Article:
First, to build an entire doctrine around the topic of salvation based on a hypothetical situation, while completely ignoring at least a dozen passages that plainly teach baptism is a part of God’s salvation plan, is utter and complete folly, besides just going against common sense.
It is noted though, that from a human standpoint, this scenario is seemingly difficult. It is recognized that God “will have mercy on whom He will have mercy, (Romans 9:15) and God is the Judge and all His decisions are perfectly just and righteous. If God decides when looking at something, He wants to grant an “exception to the rule”, that is His place, not man’s. God can do whatever He wants. God will still be God. God has an infinitely better ability to make judgments than man. Yes, God is merciful, but it MUST be remembered there is NO scriptural support for such a person being saved. God is under no scriptural obligation in such a case.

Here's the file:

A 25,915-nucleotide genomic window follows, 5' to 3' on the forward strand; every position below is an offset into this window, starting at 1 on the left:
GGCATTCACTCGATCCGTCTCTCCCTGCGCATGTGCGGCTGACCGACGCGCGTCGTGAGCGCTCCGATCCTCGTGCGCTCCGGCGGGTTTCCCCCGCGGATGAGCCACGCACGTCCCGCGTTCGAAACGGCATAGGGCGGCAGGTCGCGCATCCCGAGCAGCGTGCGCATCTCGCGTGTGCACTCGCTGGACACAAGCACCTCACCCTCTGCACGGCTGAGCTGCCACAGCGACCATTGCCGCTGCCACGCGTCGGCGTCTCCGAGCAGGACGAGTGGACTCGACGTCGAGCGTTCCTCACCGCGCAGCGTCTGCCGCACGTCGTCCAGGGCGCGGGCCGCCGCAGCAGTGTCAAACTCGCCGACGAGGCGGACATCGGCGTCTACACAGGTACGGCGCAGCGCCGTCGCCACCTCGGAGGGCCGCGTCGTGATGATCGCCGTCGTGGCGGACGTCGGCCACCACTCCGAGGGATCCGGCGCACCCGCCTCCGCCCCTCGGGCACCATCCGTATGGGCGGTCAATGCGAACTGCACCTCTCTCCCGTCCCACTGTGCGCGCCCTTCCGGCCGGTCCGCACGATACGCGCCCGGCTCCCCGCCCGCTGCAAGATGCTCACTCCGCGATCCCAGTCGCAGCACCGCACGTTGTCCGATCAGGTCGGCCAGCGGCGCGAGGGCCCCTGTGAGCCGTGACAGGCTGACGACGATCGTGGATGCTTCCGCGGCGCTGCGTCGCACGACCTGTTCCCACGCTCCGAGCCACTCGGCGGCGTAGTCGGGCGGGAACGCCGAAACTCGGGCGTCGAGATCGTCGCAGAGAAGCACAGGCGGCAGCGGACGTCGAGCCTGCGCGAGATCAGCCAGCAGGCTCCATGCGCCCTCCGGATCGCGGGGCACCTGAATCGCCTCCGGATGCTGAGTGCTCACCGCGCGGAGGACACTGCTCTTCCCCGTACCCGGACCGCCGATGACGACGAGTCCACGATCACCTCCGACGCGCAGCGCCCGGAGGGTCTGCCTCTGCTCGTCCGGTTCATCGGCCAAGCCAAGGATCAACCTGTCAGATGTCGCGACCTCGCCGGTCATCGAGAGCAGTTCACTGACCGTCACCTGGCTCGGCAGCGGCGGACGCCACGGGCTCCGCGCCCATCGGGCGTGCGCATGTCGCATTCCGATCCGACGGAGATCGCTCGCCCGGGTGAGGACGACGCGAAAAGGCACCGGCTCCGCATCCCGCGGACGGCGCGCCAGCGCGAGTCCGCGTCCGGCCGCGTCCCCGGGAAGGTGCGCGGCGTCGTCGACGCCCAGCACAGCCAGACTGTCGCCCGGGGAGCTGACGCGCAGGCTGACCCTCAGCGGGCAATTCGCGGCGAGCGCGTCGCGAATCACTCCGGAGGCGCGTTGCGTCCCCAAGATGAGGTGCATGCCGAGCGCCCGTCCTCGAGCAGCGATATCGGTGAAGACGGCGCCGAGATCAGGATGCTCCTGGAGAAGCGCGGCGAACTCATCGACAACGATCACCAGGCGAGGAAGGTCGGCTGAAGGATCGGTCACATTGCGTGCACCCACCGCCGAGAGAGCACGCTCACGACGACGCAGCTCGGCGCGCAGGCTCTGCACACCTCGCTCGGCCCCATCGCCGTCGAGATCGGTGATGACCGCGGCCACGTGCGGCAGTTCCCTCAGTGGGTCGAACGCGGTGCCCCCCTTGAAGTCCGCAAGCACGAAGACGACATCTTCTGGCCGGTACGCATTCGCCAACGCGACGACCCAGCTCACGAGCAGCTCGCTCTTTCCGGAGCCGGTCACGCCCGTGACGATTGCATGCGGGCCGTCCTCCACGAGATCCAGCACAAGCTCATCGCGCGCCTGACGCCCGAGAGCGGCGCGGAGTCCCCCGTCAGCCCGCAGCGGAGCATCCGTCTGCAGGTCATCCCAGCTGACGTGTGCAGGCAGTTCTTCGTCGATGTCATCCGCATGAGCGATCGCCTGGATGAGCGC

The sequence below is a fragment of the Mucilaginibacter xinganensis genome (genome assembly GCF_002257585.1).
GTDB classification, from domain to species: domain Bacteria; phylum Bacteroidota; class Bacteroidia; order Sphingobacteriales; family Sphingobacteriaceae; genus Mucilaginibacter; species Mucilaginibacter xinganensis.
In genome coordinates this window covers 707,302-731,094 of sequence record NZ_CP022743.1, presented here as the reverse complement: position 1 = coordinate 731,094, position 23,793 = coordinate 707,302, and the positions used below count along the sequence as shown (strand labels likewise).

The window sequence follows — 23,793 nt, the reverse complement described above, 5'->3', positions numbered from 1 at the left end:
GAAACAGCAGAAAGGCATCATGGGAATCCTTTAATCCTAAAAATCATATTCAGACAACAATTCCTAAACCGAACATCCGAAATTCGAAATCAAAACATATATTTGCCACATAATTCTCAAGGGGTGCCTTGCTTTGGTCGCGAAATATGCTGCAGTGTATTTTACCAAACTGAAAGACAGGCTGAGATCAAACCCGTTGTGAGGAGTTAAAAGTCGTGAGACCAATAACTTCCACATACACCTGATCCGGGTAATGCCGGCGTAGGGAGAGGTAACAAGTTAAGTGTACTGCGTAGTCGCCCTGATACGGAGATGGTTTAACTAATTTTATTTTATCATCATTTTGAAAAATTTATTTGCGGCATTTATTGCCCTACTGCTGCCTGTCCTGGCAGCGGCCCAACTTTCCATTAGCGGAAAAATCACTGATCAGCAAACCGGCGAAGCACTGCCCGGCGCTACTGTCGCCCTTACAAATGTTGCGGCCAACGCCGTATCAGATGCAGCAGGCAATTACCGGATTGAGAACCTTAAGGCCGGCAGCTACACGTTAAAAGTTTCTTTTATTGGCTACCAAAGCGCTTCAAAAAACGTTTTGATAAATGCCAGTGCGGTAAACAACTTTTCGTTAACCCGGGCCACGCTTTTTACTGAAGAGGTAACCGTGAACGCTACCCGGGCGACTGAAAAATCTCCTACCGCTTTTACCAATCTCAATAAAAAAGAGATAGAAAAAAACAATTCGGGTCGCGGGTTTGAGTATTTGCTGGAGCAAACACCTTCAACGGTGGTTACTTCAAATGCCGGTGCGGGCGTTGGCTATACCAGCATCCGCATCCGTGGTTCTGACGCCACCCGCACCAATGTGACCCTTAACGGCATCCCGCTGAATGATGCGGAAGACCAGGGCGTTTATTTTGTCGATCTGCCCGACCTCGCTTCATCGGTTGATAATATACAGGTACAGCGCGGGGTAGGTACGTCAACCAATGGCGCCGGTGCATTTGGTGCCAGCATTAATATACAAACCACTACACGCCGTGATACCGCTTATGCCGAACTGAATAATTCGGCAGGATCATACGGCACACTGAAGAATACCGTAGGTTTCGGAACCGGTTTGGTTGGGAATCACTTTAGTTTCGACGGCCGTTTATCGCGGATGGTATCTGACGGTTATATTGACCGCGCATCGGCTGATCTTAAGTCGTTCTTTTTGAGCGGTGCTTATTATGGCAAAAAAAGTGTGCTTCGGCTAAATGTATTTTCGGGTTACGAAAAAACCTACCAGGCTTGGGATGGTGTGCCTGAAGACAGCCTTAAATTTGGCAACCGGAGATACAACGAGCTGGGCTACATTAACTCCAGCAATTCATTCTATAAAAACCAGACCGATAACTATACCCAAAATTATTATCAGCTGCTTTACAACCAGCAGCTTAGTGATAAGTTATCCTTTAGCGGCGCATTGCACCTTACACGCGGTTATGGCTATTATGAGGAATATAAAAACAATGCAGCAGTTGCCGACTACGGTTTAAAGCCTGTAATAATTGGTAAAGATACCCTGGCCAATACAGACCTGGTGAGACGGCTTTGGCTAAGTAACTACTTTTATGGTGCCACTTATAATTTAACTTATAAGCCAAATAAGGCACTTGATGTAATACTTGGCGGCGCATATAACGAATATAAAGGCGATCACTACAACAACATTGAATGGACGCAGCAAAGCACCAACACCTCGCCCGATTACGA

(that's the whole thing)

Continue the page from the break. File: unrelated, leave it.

Could God make an exception? Yes, He could. But does that mean He would? That is not a question any human being can answer with certainty. Only God, Himself, in His infinite wisdom and righteousness, can know the answer to this question.
When God has gone to such inexpressible lengths to give us such a wonderful salvation, it would be wise not to ignore it and put ourselves in the place of God and tinker with His salvation plan, attempting to grant things that only God can grant. Remember, it is God who “makes the rules”, not man! Only a fool would trade something that is absolutely certain for something that is highly questionable.